As the urbanization process continues, cities become the specific physical context of the most important
challenges of humanity: environmental threats, social justice, and economic development. In that context,
public spaces play a fundamental role in addressing these challenges as the democratic arena where social
interactions take place. Since early history, public spaces have been centres for the exchange of ideas,
diversity, and everyday experiences. Today, public spaces are considered key in order to enhance social
cohesion and improve quality of life within cities. Therefore, on this era or growing urbanization, the study
of public spaces acquires special importance.
Among other factors, the way people use public spaces is highly influenced by their environmental conditions.
Therefore, the study of urban microclimates becomes particularly significant in order to design successful
public spaces that promote social activities. Light, wind, temperature, acoustic comfort, pollution, etc. are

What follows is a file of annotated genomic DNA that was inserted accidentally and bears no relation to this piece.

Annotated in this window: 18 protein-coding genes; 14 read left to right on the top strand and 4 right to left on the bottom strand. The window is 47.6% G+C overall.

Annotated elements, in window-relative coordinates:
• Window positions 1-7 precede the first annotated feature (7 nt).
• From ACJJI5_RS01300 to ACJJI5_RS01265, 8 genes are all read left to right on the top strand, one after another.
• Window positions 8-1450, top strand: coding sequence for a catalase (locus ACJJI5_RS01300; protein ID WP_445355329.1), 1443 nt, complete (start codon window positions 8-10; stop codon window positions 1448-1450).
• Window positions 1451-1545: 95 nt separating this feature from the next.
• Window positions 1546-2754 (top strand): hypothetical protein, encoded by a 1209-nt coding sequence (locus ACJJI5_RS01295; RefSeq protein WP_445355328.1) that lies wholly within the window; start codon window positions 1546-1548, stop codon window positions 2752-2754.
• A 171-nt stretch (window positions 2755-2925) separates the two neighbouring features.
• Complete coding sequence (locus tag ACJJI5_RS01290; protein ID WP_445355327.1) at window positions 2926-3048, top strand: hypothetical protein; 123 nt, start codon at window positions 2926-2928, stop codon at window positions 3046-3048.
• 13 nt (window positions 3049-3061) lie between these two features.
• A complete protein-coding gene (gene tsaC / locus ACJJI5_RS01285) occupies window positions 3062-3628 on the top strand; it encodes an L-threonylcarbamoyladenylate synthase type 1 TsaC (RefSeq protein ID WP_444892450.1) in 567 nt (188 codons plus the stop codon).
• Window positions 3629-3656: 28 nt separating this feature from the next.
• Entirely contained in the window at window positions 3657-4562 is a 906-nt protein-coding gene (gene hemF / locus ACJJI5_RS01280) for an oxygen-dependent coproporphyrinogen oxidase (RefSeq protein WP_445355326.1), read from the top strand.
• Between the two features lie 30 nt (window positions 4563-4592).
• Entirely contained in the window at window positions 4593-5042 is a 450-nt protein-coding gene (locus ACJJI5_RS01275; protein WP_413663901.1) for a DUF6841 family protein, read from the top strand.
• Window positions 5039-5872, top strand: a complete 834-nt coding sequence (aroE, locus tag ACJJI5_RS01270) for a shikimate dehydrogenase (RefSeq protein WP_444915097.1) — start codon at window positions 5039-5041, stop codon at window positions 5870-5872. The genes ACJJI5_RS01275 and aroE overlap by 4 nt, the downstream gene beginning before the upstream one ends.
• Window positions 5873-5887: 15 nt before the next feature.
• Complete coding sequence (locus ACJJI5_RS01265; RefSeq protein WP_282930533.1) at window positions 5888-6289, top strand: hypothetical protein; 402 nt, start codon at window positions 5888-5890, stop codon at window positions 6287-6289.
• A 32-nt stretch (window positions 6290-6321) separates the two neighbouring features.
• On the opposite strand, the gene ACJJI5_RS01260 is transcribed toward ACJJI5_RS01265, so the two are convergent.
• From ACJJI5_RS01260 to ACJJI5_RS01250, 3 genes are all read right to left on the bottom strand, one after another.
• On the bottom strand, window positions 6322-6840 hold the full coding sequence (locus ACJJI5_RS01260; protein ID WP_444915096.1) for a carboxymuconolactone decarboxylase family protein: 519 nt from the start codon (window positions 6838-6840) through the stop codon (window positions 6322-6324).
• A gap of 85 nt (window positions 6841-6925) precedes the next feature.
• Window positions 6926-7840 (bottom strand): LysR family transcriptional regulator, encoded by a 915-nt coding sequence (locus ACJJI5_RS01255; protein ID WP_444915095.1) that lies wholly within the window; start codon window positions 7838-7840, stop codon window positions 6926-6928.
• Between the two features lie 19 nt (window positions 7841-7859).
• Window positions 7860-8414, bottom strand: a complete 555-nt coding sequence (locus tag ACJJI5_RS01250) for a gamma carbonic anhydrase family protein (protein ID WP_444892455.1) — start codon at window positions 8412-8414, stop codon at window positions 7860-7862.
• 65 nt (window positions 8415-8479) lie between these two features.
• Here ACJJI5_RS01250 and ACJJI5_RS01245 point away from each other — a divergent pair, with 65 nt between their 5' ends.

factors that should be considered when designing a public space.
“Proposing a broader view of the environment, the human body and health are once again
The continuous urbanization process has changed not only the environmental properties of our surroundings,
but also our relationship and interactions with it. As the sensorial characteristics of urban environments
change (temperature, light, humidity, sound, odours, textures, pollution, wind speed...), people adapt their
behaviour outdoors to it. In addition, the perception of the surrounding space depends on physiological,
psychological, and socio-cultural conditions. As Charlie Moore stated, “we do not live in a generic body, but
in bodies that differ widely in their perceptual culture and capacities.” Moreover, its dynamic condition, as
it changes during the day and the year, makes it more complex to predict and study. These characteristics
imply that urban spaces should be designed for a variety of people and situations, where diversity should be
studied as a fundamental characteristic of these spaces.
1- Mirko Zardini, Sense of the City, (Canadian Centre for Architecture and Lars Müller Publishers, 2005).
2- Kent C. Bloomer and Charles Moore, Body, Memory, and Architecture (New Haven and London: Yale University Press, 1977).